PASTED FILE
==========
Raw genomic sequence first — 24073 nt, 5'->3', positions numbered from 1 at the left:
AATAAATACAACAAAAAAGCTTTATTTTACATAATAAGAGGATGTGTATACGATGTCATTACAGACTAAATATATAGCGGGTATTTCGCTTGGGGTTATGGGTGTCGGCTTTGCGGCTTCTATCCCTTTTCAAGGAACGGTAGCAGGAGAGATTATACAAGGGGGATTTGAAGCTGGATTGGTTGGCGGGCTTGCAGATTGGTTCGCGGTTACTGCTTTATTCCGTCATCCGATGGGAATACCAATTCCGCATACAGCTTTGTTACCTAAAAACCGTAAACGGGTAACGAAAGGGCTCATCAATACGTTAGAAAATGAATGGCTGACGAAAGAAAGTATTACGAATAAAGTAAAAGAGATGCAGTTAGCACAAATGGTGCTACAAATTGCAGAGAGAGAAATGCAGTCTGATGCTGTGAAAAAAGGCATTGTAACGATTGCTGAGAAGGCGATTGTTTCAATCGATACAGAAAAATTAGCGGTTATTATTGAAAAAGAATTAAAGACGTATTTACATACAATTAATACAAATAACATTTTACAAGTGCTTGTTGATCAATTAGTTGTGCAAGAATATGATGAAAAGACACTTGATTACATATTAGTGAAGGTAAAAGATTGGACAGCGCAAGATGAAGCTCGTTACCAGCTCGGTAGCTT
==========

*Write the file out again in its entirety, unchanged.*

Raw genomic sequence first — 24073 nt, 5'->3', positions numbered from 1 at the left:
AATAAATACAACAAAAAAGCTTTATTTTACATAATAAGAGGATGTGTATACGATGTCATTACAGACTAAATATATAGCGGGTATTTCGCTTGGGGTTATGGGTGTCGGCTTTGCGGCTTCTATCCCTTTTCAAGGAACGGTAGCAGGAGAGATTATACAAGGGGGATTTGAAGCTGGATTGGTTGGCGGGCTTGCAGATTGGTTCGCGGTTACTGCTTTATTCCGTCATCCGATGGGAATACCAATTCCGCATACAGCTTTGTTACCTAAAAACCGTAAACGGGTAACGAAAGGGCTCATCAATACGTTAGAAAATGAATGGCTGACGAAAGAAAGTATTACGAATAAAGTAAAAGAGATGCAGTTAGCACAAATGGTGCTACAAATTGCAGAGAGAGAAATGCAGTCTGATGCTGTGAAAAAAGGCATTGTAACGATTGCTGAGAAGGCGATTGTTTCAATCGATACAGAAAAATTAGCGGTTATTATTGAAAAAGAATTAAAGACGTATTTACATACAATTAATACAAATAACATTTTACAAGTGCTTGTTGATCAATTAGTTGTGCAAGAATATGATGAAAAGACACTTGATTACATATTAGTGAAGGTAAAAGATTGGACAGCGCAAGATGAAGCTCGTTACCAGCTCGGTAGCTT